645:     "-ctrl-grab      use Right-Ctrl to grab mouse (instead of Ctrl-Alt)\n",
  646:     QEMU_ARCH_ALL)
  647: #endif
  648: STEXI
  649: @item -ctrl-grab
  650: @findex -ctrl-grab
  651: Use Right-Ctrl to grab mouse (instead of Ctrl-Alt).
  652: ETEXI
  653: 
  654: #ifdef CONFIG_SDL
  655: DEF("no-quit", 0, QEMU_OPTION_no_quit,
  656:     "-no-quit        disable SDL window close capability\n", QEMU_ARCH_ALL)
  657: #endif
  658: STEXI
  659: @item -no-quit
  660: @findex -no-quit
  661: Disable SDL window close capability.
  662: ETEXI
  663: 
  664: #ifdef CONFIG_SDL
  665: DEF("sdl", 0, QEMU_OPTION_sdl,
  666:     "-sdl            enable SDL\n", QEMU_ARCH_ALL)
  667: #endif
  668: STEXI
  669: @item -sdl
  670: @findex -sdl
  671: Enable SDL.
  672: ETEXI
  673: 
  674: DEF("spice", HAS_ARG, QEMU_OPTION_spice,
  675:     "-spice <args>   enable spice\n", QEMU_ARCH_ALL)
  676: STEXI
  677: @item -spice @var{option}[,@var{option}[,...]]
  678: @findex -spice
  679: Enable the spice remote desktop protocol. Valid options are
  680: 
  681: @table @option
  682: 
  683: @item port=<nr>
  684: Set the TCP port spice is listening on for plaintext channels.
  685: 
  686: @item addr=<addr>
  687: Set the IP address spice is listening on.  Default is any address.
  688: 
  689: @item ipv4
  690: @item ipv6
  691: Force using the specified IP version.
  692: 
  693: @item password=<secret>
  694: Set the password you need to authenticate.
  695: 
  696: @item disable-ticketing
  697: Allow client connects without authentication.
  698: 
  699: @item tls-port=<nr>
  700: Set the TCP port spice is listening on for encrypted channels.
  701: 
  702: @item x509-dir=<dir>
  703: Set the x509 file directory. Expects same filenames as -vnc $display,x509=$dir
  704: 
  705: @item x509-key-file=<file>
  706: @item x509-key-password=<file>
  707: @item x509-cert-file=<file>
  708: @item x509-cacert-file=<file>
  709: @item x509-dh-key-file=<file>
  710: The x509 file names can also be configured individually.
  711: 
  712: @item tls-ciphers=<list>
  713: Specify which ciphers to use.
  714: 
  715: @item tls-channel=[main|display|inputs|record|playback|tunnel]
  716: @item plaintext-channel=[main|display|inputs|record|playback|tunnel]
  717: Force specific channel to be used with or without TLS encryption.  The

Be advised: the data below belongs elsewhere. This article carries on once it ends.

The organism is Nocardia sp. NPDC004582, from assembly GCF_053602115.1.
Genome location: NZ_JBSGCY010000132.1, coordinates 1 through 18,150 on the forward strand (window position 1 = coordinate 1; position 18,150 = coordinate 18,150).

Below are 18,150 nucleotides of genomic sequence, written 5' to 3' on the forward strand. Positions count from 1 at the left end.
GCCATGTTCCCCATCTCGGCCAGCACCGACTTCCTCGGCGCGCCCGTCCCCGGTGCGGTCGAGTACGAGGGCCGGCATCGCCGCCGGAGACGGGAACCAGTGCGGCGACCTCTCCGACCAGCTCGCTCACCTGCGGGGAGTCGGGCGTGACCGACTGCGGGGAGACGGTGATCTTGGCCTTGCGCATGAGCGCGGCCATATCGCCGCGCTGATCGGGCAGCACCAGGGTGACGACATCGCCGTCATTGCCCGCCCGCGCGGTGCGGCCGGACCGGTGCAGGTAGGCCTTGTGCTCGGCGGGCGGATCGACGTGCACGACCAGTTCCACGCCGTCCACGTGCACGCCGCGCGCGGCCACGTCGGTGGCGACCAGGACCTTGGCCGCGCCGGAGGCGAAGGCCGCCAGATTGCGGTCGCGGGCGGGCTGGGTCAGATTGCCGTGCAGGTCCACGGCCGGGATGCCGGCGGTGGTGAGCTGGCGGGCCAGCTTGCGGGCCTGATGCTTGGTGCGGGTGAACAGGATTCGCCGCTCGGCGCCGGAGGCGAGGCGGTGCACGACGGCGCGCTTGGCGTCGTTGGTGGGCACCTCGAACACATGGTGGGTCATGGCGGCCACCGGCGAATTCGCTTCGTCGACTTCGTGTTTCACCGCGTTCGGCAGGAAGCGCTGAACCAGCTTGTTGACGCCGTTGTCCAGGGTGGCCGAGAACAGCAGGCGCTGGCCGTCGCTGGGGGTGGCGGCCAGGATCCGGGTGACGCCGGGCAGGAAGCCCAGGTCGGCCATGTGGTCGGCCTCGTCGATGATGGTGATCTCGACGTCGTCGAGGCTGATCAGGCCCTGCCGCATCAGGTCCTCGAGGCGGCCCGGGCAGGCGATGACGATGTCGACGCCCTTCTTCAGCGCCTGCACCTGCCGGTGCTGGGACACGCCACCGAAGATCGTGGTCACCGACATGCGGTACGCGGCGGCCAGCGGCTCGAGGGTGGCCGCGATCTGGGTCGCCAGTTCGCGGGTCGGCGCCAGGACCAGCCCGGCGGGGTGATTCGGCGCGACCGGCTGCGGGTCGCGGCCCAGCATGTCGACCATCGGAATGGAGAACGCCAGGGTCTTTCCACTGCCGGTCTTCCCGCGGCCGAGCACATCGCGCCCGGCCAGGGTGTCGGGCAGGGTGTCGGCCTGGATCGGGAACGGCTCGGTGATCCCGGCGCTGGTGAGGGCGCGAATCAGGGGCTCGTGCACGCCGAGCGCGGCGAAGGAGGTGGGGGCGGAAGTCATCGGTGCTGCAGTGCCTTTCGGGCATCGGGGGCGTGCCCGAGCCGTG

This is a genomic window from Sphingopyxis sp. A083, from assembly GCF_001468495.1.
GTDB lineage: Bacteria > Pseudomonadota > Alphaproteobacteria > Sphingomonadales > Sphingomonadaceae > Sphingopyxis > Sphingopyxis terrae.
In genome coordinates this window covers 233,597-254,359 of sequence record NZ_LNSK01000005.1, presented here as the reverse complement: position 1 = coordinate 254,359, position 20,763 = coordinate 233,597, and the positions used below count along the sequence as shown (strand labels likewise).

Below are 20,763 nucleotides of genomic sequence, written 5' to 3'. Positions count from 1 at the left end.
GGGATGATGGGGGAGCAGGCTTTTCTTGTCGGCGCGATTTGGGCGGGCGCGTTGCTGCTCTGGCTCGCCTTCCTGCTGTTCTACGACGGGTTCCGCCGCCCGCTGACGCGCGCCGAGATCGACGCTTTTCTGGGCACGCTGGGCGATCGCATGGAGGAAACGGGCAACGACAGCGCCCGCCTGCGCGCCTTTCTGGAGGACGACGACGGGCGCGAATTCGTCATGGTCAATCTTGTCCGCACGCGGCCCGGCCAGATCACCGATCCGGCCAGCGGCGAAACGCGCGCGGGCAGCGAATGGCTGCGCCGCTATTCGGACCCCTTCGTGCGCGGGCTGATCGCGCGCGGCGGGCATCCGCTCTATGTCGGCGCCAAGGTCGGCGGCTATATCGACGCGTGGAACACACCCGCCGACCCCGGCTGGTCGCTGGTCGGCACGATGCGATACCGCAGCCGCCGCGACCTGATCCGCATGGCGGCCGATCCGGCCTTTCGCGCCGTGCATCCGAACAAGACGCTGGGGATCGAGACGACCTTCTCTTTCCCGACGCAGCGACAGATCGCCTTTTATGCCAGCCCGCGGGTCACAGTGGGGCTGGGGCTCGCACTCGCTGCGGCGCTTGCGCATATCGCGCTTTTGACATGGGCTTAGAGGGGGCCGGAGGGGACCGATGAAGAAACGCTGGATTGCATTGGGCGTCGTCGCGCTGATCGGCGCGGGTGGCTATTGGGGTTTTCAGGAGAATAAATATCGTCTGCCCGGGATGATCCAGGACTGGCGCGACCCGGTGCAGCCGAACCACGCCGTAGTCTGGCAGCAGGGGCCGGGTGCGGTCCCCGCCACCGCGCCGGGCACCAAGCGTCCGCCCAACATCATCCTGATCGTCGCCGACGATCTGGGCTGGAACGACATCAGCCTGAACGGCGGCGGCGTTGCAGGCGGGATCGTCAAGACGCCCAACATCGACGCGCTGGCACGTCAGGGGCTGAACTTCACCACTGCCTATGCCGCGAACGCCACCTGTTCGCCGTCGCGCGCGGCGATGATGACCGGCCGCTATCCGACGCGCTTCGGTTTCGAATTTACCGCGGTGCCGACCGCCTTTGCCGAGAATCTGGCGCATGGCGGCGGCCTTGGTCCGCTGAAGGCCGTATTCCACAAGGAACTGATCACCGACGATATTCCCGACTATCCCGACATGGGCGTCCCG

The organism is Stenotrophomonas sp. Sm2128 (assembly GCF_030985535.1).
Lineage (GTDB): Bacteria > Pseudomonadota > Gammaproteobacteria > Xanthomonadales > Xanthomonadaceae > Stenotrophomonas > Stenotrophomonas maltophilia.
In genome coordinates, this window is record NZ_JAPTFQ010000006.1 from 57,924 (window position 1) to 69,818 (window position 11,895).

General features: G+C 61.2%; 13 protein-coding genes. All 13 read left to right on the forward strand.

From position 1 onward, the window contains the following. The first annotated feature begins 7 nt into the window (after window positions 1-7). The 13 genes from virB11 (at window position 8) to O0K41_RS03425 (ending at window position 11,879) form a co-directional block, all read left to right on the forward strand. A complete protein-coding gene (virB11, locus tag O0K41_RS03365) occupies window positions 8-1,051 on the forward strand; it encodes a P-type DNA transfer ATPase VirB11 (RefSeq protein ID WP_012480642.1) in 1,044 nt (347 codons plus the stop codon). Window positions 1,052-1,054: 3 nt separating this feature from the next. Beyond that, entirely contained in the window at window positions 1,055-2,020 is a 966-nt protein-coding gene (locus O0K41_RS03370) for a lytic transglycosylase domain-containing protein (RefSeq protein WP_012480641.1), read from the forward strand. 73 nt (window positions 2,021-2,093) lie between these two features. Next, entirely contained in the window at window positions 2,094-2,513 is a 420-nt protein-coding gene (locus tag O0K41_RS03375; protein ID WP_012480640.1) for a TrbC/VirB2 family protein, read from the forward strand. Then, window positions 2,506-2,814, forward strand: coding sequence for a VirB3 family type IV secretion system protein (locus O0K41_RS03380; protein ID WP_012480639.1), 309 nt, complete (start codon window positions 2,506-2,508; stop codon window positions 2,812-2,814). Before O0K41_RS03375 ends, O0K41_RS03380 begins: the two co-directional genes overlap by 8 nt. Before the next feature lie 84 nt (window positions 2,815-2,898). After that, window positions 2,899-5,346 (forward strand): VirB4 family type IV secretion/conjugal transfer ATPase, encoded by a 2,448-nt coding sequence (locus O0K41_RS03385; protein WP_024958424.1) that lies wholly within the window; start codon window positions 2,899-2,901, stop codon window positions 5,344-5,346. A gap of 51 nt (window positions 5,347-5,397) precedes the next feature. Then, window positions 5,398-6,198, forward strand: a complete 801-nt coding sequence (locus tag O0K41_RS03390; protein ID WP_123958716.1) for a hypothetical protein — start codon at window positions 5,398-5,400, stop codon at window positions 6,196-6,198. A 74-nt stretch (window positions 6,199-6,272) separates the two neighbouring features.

718: options can be specified multiple times to configure multiple
  719: channels.  The special name "default" can be used to set the default
  720: mode.  For channels which are not explicitly forced into one mode the
  721: spice client is allowed to pick tls/plaintext as he pleases.
  722: 
  723: @item image-compression=[auto_glz|auto_lz|quic|glz|lz|off]
  724: Configure image compression (lossless).
  725: Default is auto_glz.
  726: 
  727: @item jpeg-wan-compression=[auto|never|always]
  728: @item zlib-glz-wan-compression=[auto|never|always]
  729: Configure wan image compression (lossy for slow links).
  730: Default is auto.
  731: 
  732: @item streaming-video=[off|all|filter]
  733: Configure video stream detection.  Default is filter.
  734: 
  735: @item agent-mouse=[on|off]
  736: Enable/disable passing mouse events via vdagent.  Default is on.
  737: 
  738: @item playback-compression=[on|off]
  739: Enable/disable audio stream compression (using celt 0.5.1).  Default is on.
  740: 
  741: @end table
  742: ETEXI
  743: 
  744: DEF("portrait", 0, QEMU_OPTION_portrait,
  745:     "-portrait       rotate graphical output 90 deg left (only PXA LCD)\n",
  746:     QEMU_ARCH_ALL)
  747: STEXI
  748: @item -portrait
  749: @findex -portrait
  750: Rotate graphical output 90 deg left (only PXA LCD).
  751: ETEXI
  752: 
  753: DEF("vga", HAS_ARG, QEMU_OPTION_vga,
  754:     "-vga [std|cirrus|vmware|qxl|xenfb|none]\n"
  755:     "                select video card type\n", QEMU_ARCH_ALL)
  756: STEXI
  757: @item -vga @var{type}
  758: @findex -vga
  759: Select type of VGA card to emulate. Valid values for @var{type} are
  760: @table @option
  761: @item cirrus
  762: Cirrus Logic GD5446 Video card. All Windows versions starting from
  763: Windows 95 should recognize and use this graphic card. For optimal
  764: performances, use 16 bit color depth in the guest and the host OS.